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INFRASTRUCTURE….Conservative wunderkind pollster Frank Luntz says he’s amazed: Americans really, really want more spending on infrastructure, even if it means higher taxes:

Last month, I conducted a national survey of 800 registered voters on their attitudes toward infrastructure investment….The survey’s findings were unlike any other issue I have polled in more than a decade.

….Fully 84% of the public wants more money spent by the federal government — and 83% wants more spent by state governments — to improve America’s infrastructure. And here’s the kicker: 81% of Americans are personally prepared to pay 1% more in taxes for the cause. It’s not uncommon for people to say they’d pay more to get more, but when you ask them to respond to a specific amount, support evaporates.

….And Americans understand that infrastructure is not just roads, bridges and rails. In fact, they rated fixing energy facilities as their highest priority. Roads and highways scored second, and clean-water treatment facilities third.

And what impresses Luntz the most about all this? That even 74% of Republicans are willing to pay higher taxes to improve infrastructure.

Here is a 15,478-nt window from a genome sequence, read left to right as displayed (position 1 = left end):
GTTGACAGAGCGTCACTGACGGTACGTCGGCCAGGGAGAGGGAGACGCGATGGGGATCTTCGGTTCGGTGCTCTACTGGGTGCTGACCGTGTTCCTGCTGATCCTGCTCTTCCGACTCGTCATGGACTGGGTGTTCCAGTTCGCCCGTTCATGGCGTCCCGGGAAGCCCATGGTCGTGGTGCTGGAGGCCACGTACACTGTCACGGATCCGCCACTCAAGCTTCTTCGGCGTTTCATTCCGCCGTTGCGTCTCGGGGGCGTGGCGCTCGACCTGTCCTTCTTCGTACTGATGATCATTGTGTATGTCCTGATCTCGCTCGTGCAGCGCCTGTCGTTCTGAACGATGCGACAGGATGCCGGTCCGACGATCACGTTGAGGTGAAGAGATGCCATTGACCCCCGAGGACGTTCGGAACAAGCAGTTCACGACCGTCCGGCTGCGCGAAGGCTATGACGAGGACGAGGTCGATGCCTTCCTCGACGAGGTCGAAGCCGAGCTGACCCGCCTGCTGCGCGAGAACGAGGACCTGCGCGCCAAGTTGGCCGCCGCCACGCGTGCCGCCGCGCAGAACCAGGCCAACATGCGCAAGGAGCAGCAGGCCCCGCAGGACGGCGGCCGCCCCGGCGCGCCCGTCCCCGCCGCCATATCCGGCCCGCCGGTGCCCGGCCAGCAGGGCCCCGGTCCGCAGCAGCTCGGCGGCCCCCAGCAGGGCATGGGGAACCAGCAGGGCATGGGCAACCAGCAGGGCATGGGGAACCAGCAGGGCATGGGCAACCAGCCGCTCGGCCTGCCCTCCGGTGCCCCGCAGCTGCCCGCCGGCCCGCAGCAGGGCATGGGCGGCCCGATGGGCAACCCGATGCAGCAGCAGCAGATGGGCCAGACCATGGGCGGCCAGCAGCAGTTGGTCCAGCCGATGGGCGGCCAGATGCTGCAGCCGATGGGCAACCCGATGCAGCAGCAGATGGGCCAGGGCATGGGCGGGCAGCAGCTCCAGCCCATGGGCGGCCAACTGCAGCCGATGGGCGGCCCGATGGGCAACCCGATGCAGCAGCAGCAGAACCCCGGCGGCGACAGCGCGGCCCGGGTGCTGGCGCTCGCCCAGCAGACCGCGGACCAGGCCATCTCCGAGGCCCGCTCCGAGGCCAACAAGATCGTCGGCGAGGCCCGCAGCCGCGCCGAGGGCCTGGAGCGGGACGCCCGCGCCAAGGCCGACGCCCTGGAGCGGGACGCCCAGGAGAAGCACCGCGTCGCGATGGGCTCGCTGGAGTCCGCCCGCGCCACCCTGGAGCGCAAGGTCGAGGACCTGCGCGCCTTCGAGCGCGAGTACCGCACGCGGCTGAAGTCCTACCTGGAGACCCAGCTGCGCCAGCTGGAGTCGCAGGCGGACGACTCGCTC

The lesson here is one that won’t be new to blog readers: economic stimulus is all well and good, but infrastructure is mainly a long-term commitment. It’s fine to get it kick started in the current legislation — even at the risk of bits of it being a “muddled mixture” — but Obama should make it clear that this is something that will be properly planned, properly funded, and properly prioritized in the out years. That means fewer roads, but more transit, more electrical grids, and more wind farms. Right?

HERE ARE THE FACTS:

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As we wrote over the summer, traffic has been down at Mother Jones and a lot of sites with many people thinking news is less important now that Donald Trump is no longer president. But if you're reading this, you're not one of those people, and we're hoping we can rally support from folks like you who really get why our reporting matters right now. And that's how it's always worked: For 45 years now, a relatively small group of readers (compared to everyone we reach) who pitch in from time to time has allowed Mother Jones to do the type of journalism the moment demands and keep it free for everyone else.

Please pitch in with a donation during our fall fundraising drive if you can. We can't afford to come up short, and there's still a long way to go by November 5.

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